We define work as voluntary participation in tasks that benefit the business. We have to do things that are vital to the business. Not everybody is like, “Oh yeah, I just love doing the dishes. I love taking out the trash.” So it is important for everybody to learn all the different aspects of the business. We’re not going to force everybody to do financial accounting. We’re not going to force everybody to do marketing. That’s the benefit of the co-op is that we have different interests and different skills and different strengths.
Although you’ve shown a profit, so far all of the labor is unpaid, and you’ve had a deep discount on rent. Is the vision for Book Suey to serve more as a community development organization or as a business that financially supports its member-owners?
EA: We see a bookstore more as a vehicle for deeper conversations and for promoting literacy. The business aspect of things — we just see that as a way of bringing people together and creating a space to come in and talk and relax and hopefully slow down and think deeper about things. So that’s what we are trying to do.
Traditionally in worker-owned cooperatives, the benefit they’ve defined is a financial benefit or living wage for worker-owners or worker members. At least right now, that’s not a priority for Book Suey. And that won’t be a priority unless we all of a sudden have five or six new member-owners join and shift the direction.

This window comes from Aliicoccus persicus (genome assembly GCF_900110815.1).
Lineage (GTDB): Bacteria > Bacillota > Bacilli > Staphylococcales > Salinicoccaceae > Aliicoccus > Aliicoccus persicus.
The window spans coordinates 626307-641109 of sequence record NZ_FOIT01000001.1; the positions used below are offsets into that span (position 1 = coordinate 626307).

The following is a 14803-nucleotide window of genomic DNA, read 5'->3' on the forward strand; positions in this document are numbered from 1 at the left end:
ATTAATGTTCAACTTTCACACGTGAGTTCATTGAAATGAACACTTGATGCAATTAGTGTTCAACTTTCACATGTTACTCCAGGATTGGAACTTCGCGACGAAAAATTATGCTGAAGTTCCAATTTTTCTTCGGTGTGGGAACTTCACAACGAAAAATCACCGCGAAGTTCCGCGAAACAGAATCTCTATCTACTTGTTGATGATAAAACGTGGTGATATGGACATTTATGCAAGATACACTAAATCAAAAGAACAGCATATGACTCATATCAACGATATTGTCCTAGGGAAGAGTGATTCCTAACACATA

We are proud of the work that our team has done to identify some small grant opportunities to be able to pay writers who have come in and shared their work with people. That’s more important for us, to be able to financially contribute to the literary arts scene and writers and political artists.
What future goals or aspirations do you have for Book Suey?
MM: My hope for the future is that when you come to Hamtramck, this is a place where people can sit and have a conversation. They don’t have to necessarily make a purchase. If they’re looking for community, looking to go to a place where people are thinking and talking about events in the world and also books, [I hope] this is a place that comes to mind.
This interview has been condensed and edited for clarity.